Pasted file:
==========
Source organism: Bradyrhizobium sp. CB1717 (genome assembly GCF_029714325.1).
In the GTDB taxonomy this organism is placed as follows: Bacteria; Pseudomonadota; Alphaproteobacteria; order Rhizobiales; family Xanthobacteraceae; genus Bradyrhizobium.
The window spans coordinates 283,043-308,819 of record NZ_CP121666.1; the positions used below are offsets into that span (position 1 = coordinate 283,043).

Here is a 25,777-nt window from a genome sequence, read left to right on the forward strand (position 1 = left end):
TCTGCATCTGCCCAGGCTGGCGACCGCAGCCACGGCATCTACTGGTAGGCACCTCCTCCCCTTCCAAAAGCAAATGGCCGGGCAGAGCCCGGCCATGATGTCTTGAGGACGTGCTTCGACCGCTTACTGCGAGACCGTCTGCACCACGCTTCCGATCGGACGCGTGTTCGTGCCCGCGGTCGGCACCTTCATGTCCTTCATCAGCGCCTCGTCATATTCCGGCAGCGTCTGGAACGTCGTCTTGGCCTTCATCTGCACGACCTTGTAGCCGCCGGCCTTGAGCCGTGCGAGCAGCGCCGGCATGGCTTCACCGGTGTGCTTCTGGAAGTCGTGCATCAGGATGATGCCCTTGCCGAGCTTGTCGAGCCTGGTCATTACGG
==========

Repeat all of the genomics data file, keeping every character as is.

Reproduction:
Source organism: Bradyrhizobium sp. CB1717 (genome assembly GCF_029714325.1).
In the GTDB taxonomy this organism is placed as follows: Bacteria; Pseudomonadota; Alphaproteobacteria; order Rhizobiales; family Xanthobacteraceae; genus Bradyrhizobium.
The window spans coordinates 283,043-308,819 of record NZ_CP121666.1; the positions used below are offsets into that span (position 1 = coordinate 283,043).

Here is a 25,777-nt window from a genome sequence, read left to right on the forward strand (position 1 = left end):
TCTGCATCTGCCCAGGCTGGCGACCGCAGCCACGGCATCTACTGGTAGGCACCTCCTCCCCTTCCAAAAGCAAATGGCCGGGCAGAGCCCGGCCATGATGTCTTGAGGACGTGCTTCGACCGCTTACTGCGAGACCGTCTGCACCACGCTTCCGATCGGACGCGTGTTCGTGCCCGCGGTCGGCACCTTCATGTCCTTCATCAGCGCCTCGTCATATTCCGGCAGCGTCTGGAACGTCGTCTTGGCCTTCATCTGCACGACCTTGTAGCCGCCGGCCTTGAGCCGTGCGAGCAGCGCCGGCATGGCTTCACCGGTGTGCTTCTGGAAGTCGTGCATCAGGATGATGCCCTTGCCGAGCTTGTCGAGCCTGGTCATTACGG